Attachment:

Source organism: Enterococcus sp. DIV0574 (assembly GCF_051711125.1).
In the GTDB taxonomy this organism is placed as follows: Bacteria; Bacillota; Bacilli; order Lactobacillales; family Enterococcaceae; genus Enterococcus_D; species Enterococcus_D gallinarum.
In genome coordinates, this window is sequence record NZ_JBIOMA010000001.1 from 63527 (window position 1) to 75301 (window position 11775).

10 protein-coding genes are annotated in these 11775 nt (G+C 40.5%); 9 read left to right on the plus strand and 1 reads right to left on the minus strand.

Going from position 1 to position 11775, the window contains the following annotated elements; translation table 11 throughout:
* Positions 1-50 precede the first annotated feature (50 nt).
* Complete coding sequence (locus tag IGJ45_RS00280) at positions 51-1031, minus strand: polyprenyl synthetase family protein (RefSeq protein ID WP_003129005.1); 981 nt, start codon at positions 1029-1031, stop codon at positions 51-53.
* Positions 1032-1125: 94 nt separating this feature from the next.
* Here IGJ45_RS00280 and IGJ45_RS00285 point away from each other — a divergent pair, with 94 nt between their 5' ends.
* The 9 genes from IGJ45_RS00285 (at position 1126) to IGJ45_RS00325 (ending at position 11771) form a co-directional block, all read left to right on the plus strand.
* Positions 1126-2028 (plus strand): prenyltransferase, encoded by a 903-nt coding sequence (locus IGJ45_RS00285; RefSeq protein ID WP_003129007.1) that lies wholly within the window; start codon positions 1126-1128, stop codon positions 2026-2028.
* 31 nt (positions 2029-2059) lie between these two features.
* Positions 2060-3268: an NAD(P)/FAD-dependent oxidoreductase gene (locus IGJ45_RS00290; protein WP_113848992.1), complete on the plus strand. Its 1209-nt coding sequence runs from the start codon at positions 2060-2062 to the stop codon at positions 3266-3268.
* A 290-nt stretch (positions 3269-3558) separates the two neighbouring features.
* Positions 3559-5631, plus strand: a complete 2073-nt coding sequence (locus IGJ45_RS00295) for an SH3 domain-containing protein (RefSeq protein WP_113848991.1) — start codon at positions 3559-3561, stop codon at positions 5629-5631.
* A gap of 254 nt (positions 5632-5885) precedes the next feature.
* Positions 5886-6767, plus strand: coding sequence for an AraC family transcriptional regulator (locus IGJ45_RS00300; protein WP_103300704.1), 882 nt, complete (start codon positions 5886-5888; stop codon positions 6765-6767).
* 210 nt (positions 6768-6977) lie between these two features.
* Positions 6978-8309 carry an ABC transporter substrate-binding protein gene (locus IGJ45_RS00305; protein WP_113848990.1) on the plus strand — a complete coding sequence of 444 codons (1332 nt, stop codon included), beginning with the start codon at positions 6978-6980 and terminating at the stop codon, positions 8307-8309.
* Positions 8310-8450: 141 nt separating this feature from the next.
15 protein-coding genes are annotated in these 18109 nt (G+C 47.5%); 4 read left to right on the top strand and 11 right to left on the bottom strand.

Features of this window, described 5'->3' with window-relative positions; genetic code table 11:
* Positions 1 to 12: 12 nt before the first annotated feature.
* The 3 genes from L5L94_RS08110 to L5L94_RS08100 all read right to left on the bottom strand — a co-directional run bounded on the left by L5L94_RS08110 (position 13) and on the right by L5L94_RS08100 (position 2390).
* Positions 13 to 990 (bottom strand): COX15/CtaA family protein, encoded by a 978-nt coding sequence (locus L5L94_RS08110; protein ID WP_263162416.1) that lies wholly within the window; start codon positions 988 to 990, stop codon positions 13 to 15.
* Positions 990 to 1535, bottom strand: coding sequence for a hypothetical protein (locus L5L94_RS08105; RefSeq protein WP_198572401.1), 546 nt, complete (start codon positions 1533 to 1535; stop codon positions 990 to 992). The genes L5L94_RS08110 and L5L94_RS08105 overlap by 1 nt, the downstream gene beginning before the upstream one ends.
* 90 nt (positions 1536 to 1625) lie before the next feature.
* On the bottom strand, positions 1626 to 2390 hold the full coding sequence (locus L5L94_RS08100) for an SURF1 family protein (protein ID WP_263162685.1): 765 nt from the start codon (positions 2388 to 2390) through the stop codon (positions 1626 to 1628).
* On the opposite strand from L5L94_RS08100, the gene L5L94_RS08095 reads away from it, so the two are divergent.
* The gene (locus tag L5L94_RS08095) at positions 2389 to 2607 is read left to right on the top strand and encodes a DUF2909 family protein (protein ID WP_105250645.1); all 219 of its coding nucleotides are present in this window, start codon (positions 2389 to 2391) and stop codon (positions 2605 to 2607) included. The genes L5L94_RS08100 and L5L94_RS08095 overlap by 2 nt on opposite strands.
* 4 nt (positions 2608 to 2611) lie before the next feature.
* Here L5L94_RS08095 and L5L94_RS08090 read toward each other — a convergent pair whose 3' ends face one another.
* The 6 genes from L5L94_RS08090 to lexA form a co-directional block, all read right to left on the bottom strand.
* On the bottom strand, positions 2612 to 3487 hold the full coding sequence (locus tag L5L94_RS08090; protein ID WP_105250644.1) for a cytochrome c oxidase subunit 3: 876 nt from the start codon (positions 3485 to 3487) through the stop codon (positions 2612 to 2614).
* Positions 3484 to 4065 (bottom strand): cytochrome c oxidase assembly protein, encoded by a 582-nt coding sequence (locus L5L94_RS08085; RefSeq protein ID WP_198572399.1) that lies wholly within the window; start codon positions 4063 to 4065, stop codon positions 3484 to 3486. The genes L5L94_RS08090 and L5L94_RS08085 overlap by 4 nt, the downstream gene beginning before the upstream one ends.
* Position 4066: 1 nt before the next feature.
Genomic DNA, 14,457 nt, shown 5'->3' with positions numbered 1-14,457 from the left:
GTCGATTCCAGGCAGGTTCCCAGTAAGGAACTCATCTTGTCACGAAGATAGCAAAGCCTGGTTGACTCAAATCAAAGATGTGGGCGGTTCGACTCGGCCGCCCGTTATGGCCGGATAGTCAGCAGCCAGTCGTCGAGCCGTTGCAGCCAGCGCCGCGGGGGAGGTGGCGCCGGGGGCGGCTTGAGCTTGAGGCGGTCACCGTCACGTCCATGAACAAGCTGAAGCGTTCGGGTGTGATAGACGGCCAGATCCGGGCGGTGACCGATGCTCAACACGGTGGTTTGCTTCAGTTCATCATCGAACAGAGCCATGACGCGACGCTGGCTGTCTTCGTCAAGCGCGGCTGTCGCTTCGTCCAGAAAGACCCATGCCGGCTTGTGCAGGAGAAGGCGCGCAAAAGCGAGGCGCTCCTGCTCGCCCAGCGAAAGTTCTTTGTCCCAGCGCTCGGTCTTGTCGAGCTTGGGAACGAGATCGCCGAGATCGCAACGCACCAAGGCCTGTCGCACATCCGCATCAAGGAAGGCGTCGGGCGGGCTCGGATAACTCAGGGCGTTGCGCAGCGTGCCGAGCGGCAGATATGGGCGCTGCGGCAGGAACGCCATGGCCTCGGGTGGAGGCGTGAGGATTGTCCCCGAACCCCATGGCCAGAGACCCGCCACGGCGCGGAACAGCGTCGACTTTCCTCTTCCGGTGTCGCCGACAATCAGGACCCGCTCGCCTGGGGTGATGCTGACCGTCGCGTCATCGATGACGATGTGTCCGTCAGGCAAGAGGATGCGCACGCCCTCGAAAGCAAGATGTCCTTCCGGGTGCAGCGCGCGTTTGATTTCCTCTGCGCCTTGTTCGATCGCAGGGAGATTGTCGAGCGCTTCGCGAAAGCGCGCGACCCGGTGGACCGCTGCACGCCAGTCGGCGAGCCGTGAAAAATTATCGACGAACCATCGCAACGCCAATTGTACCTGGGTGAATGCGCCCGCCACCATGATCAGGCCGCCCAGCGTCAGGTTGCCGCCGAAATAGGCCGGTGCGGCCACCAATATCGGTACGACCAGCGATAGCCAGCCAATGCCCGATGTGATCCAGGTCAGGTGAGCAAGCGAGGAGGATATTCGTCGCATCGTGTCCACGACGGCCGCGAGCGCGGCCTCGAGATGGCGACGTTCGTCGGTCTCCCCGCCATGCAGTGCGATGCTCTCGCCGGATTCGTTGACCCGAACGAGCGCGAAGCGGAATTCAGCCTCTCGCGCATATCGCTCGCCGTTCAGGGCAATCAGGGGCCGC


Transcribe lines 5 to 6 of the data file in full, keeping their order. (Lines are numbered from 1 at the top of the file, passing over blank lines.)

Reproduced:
Going from position 1 to position 11775, the window contains the following annotated elements; translation table 11 throughout:
* Positions 1-50 precede the first annotated feature (50 nt).